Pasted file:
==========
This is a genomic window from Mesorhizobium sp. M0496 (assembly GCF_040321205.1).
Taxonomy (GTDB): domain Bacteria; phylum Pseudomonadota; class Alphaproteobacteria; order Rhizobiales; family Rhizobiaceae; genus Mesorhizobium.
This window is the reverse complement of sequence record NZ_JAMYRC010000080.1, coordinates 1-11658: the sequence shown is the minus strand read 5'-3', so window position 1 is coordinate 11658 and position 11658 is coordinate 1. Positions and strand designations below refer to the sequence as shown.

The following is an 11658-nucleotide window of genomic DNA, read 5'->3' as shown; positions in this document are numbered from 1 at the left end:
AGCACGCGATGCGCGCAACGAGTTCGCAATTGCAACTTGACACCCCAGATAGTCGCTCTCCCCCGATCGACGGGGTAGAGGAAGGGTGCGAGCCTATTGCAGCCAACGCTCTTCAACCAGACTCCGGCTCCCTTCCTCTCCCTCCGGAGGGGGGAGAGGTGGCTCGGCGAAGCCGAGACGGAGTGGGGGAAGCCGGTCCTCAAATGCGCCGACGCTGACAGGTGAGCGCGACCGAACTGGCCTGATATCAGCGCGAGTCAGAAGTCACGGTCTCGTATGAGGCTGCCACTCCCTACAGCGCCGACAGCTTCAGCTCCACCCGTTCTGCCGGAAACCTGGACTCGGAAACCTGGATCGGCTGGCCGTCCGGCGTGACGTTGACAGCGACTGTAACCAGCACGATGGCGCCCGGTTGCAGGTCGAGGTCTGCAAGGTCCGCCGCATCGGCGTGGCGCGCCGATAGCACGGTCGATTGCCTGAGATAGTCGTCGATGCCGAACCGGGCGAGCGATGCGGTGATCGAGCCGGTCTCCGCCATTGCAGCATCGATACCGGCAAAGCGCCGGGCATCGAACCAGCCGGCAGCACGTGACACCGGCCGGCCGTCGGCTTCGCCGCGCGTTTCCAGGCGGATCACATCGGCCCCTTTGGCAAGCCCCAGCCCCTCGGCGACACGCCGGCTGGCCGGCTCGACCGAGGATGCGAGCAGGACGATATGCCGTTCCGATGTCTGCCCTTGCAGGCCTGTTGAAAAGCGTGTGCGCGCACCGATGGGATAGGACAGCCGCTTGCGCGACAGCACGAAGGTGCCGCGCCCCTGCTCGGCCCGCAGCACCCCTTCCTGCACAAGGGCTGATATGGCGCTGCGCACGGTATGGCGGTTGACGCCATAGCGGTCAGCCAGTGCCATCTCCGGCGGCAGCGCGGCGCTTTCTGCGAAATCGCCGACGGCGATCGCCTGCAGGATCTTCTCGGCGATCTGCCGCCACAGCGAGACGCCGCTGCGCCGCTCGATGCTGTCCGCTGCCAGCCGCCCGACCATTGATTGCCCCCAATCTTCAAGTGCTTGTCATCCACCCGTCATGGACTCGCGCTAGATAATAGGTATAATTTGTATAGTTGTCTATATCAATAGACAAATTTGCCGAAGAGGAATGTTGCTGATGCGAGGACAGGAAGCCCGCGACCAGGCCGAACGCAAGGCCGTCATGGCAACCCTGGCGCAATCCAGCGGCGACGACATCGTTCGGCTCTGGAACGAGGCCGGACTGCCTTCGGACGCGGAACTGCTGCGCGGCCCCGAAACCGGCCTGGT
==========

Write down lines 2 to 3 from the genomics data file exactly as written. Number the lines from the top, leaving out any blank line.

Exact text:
Taxonomy (GTDB): domain Bacteria; phylum Pseudomonadota; class Alphaproteobacteria; order Rhizobiales; family Rhizobiaceae; genus Mesorhizobium.
This window is the reverse complement of sequence record NZ_JAMYRC010000080.1, coordinates 1-11658: the sequence shown is the minus strand read 5'-3', so window position 1 is coordinate 11658 and position 11658 is coordinate 1. Positions and strand designations below refer to the sequence as shown.